WED | JULY 25 | 7–8:30PM | LAXART

Slanguage presents the second installment of the Artists Anonymous series during This is a Takeover! A 10 Year Survey of Slanguage, the current exhibition at LAXART for Made In L.A. 2012. This meeting led by artists Christopher Reynolds and Christina Sanchez will attempt to tackle issues of food politics through the language of art. Along with artist presentations and in-depth conversations over food, participants will be given the opportunity to share their thoughts, questions, and concerns for this ever-present topic within the current contemporary art discourse.

Artist presentations: Christopher Reynolds, Christina Sanchez, & Sarah Beadle

Special Guest: Mariana Huerta (Policy Coordinator) of the Restaurant Opportunities Center of Los Angeles

Images: (left) Christopher Reynolds, Conversation Proposal , 2011
(right) Christina Sanchez, Break/Pausa: Two Performance Scores, 2012


Due to popular demand World’s Worst Words is back!

Slanguage Presents!

World’s Worst Words II [WWWII] a night of redefining, engaging and breaking down language through spoken word, music and performance featuring guest artists from some of Los Angeles’ most dynamic and creative organizations including; Deondri Ruff _ Homeboy Industries, Jael Williams _ Homeland Cultural Center, Jumakae _ Duende and One Imagination, Rolando Riggio _ 826LA, Venessa Marco _ Da Poetry Lounge,  Jessica Cornejo _ Heart and Soul and Inner-City Arts,  Shonowa Villalobos _ Ell@s,  Milan Bond _ Downbeat720, and DJ Emilio Venegas Jr. _ Wilmington Enrichment Community Artist Network (WECAN).


Curated by Slanguage, with production support by Mario Davila of LAartlab, WWWII is part of a 10-year history of Slanguage events supporting creative collaborations.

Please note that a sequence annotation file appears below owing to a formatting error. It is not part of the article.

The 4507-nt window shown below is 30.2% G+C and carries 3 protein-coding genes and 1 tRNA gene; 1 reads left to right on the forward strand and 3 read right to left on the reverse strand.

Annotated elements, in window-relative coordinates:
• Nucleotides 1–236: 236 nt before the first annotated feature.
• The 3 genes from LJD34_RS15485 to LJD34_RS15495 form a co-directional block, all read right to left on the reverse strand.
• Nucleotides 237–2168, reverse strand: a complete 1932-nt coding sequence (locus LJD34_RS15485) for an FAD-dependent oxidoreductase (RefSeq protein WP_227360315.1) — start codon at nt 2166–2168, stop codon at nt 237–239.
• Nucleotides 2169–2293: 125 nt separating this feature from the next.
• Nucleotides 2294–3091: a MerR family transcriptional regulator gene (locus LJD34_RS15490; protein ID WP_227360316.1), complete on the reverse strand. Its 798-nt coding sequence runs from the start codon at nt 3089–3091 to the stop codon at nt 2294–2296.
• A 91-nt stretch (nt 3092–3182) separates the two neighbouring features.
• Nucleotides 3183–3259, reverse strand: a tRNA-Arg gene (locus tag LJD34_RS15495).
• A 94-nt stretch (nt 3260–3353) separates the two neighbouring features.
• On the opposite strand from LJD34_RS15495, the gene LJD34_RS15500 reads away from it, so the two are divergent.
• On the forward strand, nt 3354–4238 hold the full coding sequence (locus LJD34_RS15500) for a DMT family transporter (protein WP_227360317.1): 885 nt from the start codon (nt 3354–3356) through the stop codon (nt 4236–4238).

FRI | JULY 20 | 7–10PM

7:00 – 8:00           DJ Set

8:00 – 9:00           Spoken Word

9:00 – 10:00         Performance and Music


Some of the featured Artists:

Location:LA> <2640 S. La Cienega Los Angeles, CA 90034

For more information visit Made In LA, Facebook event page with bio’s on the artists

Description and artist photos courtesy of Mario Davila


Hope to see you all there!


The time has come and it will be on and popping this summer as Slanguage takes over LAXART starting this weekend! In honor of the take over we are celebrating the 10-year anniversary of Slanguage opening its doors to the community and art world. Mario Ybarra jr and Karla Diaz started their vision in 2002 as young artists out of graduate school. Their creative space not only been a foundation for them, but a stepping stone for many emerging local artists to discover their talents.
Slanguage has came a long way since 2002 we have seen and been though goodtimes and bad, but we managed to stay afloat with the support of all the resident artists, visiting artists and community.
Please take the time and support 10- years of hard work for all the artists who have helped us make this happen. “This is a takeover” will feature what Slanguage has done best. It will showcase 10-years of art archives, programming, work-shops, performances and much more!

Public Opening

Saturday, June 2, 2012
12 p.m to 3 p.m.
2640 S. La Cienega
Los Angeles, CA 90034

Mural by the 777 crew


Karla Diaz's Hands On Billboard Throwing up the "W" our Slanguage Hometown

Check out the programming for the summer below


Internationally renowned artists’ collective Slanguage will activate LA><ART throughout the duration of the exhibition. Alongside a public billboard project, a new mural on LA><ART’s facade, and an interactive installation documenting 10 years of the collective’s projects, Slanguage will host public programs, events, and performances that will give audiences access to its pedagogical process of artistic creation. Please note that some programs require an RSVP.



SAT | JUNE 16 | 12–2PM | RSVP BY JUNE 9

SAT | JULY 21 | 12–2PM | RSVP BY JULY 14

SAT | AUG 4 | 12–2PM | RSVP BY JULY 28